HEAR that? Do you hear that?
A leaf blower, son. Nothing else in the world sounds like that. I love the sound of a leaf blower early in the morning. Sounds like victory. By the time the strike force finishes the car park and the footpath in a 7am surprise attack, there isn't a leaf to be seen.
For a minute or two . . . but where there are deciduous trees, there'll be leaves waiting to mess up the place. Leaves on the ground are nature's unmade bed. And where there are leaves on cement, it's quite likely a petrol rake will soon fire up.
Their operators - nice as many of them are in other aspects of neighbourly consideration - tend to go early, go often, and go hard.
But petrol leaf blowers are on the nose. And not just because of an intoxicating combination of oil and petrol. An operator of a two-stroke leaf blower may experience noise at around 100 decibels of low-frequency, wall-penetrating sound - or almost as much noise as a plane taking off - at levels that can cause tinnitus and hearing loss over long periods of exposure.
Health authorities and work safety specialists generally recommend ear protection for those exposed to noise beyond 85 decibels, but even half a footy field away the decibels from a leaf blower can be in the mid-60s. Sorry, what was that?
Newcastle Ward two Greens candidate Charlotte McCabe has called on Newcastle council to switch to adopt all renewable devices by 2030.
"From the mowers and whipper-snippers to the garbage trucks, all council's petrol- and diesel-fuelled vehicles, plant and equipment will need to be replaced with renewable alternatives as they reach the end of their productive lives," she said.
Her campaign promise reflects a push in other parts of the world to switch away from petrol-and-diesel small off-road engines (SOREs) to battery-powered operations. But other places are transitioning with a sense of urgency.
Last month, California's governor Gavin Newsom signed an executive order banning the sale of petrol-powered leaf blowers, as well as any other equipment using SOREs. The new law means it will be prohibited to sell any SORE product made after July 1, 2024, in the state of California.
Newsom's law requires all SORE gear used for landscaping and lawn care to be zero-emission - essentially to be battery-operated or plug-in - by that target date or sooner if deemed feasible by the California Air Resources Board (CARB).
The law applies to any engine that produces less than 25 gross horsepower, and even includes golf carts, generators, and pumps. Dirt-bikes are exempt.
SOREs are a significant contributor to carbon emissions and air pollution. According to the CARB, one hour of operation of that state's best-selling commercial leaf blower emits smog-forming pollution similar to that caused by driving a 2017 Toyota Camry about 1800 kilometres.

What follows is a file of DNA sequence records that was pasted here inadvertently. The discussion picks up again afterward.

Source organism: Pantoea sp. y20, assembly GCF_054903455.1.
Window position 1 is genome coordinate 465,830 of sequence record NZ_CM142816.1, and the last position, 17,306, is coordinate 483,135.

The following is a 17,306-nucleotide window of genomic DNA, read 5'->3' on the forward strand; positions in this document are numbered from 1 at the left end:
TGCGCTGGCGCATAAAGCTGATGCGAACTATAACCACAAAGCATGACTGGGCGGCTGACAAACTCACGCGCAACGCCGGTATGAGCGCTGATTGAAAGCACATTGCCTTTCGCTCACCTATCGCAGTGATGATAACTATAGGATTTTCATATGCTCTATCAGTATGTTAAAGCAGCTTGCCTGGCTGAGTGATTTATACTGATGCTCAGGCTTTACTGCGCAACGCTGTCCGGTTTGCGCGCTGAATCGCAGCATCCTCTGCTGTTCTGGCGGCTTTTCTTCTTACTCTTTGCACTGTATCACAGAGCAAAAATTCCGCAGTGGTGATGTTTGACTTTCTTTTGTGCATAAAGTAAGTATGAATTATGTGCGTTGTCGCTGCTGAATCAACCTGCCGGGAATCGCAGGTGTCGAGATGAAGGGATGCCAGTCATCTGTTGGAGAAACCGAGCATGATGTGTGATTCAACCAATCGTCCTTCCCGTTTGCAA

Sure, if leaf blower noise is the biggest difficulty one faces in life, there's little sympathy to be found in the court of public opinion. But beyond the noise, petrol-powered lawn care SOREs emit toxins linked to cancers, heart disease, and asthma. Leaf-blowers also erode topsoil and send pollen, fertilisers, and herbicides into the air. Bugs and worms - all part of the circle of life - get their own category five cyclone regularly if the leaf blower's owner is obsessive.
But if leaf blowers are loud, people speaking out about their dislike of leaf blowers might be getting even louder. More than 100 cities and towns in the US now either ban petrol-powered leaf blowers or regulate their usage.
Last July, Sydney citizen action group Bondi Beach Precinct had a Greens councillor provide a notice of motion to Waverley council calling for the banning of leaf blowers and other petrol-powered tools.
Rather than banning them, the council has provided guidelines for the use of leaf-blowers - please don't use before 8am and after 8pm on Sundays and public holidays and/or before 7am and after 8pm on any other day.
Guidelines aren't fines. And Aussies will always do what they have always done regarding suggestions from others. If there is not a fine attached and the suggestion isn't an enforced law, the whinging neighbour can lump it or move.
Look at signage ignoring dog owners in Newcastle around our beaches, where fines are as rare as unicorn poop.
Why would one even consider using brooms or rakes when one can create the sound of victory early in the morning?
Start your engines - early and often. No one can do nothin'.
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